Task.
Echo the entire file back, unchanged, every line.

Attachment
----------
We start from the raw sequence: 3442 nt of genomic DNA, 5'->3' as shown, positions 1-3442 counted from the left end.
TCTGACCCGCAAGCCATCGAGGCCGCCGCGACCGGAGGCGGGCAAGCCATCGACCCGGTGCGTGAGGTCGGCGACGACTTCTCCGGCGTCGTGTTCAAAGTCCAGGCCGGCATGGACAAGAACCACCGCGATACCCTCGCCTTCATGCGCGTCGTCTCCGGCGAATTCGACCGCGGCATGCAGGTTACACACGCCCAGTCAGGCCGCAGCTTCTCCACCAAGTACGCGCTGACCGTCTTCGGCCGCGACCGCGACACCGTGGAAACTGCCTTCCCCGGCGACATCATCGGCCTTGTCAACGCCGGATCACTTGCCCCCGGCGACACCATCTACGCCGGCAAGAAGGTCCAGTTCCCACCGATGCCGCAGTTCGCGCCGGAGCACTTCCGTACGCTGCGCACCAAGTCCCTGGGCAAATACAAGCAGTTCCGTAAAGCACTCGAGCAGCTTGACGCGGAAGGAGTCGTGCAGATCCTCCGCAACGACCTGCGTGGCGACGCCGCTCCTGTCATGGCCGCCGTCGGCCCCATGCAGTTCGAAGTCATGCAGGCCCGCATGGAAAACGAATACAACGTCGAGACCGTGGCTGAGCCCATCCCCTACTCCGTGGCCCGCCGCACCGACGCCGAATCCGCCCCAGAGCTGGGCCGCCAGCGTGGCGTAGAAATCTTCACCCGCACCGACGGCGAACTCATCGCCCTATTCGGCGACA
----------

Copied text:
We start from the raw sequence: 3442 nt of genomic DNA, 5'->3' as shown, positions 1-3442 counted from the left end.
TCTGACCCGCAAGCCATCGAGGCCGCCGCGACCGGAGGCGGGCAAGCCATCGACCCGGTGCGTGAGGTCGGCGACGACTTCTCCGGCGTCGTGTTCAAAGTCCAGGCCGGCATGGACAAGAACCACCGCGATACCCTCGCCTTCATGCGCGTCGTCTCCGGCGAATTCGACCGCGGCATGCAGGTTACACACGCCCAGTCAGGCCGCAGCTTCTCCACCAAGTACGCGCTGACCGTCTTCGGCCGCGACCGCGACACCGTGGAAACTGCCTTCCCCGGCGACATCATCGGCCTTGTCAACGCCGGATCACTTGCCCCCGGCGACACCATCTACGCCGGCAAGAAGGTCCAGTTCCCACCGATGCCGCAGTTCGCGCCGGAGCACTTCCGTACGCTGCGCACCAAGTCCCTGGGCAAATACAAGCAGTTCCGTAAAGCACTCGAGCAGCTTGACGCGGAAGGAGTCGTGCAGATCCTCCGCAACGACCTGCGTGGCGACGCCGCTCCTGTCATGGCCGCCGTCGGCCCCATGCAGTTCGAAGTCATGCAGGCCCGCATGGAAAACGAATACAACGTCGAGACCGTGGCTGAGCCCATCCCCTACTCCGTGGCCCGCCGCACCGACGCCGAATCCGCCCCAGAGCTGGGCCGCCAGCGTGGCGTAGAAATCTTCACCCGCACCGACGGCGAACTCATCGCCCTATTCGGCGACA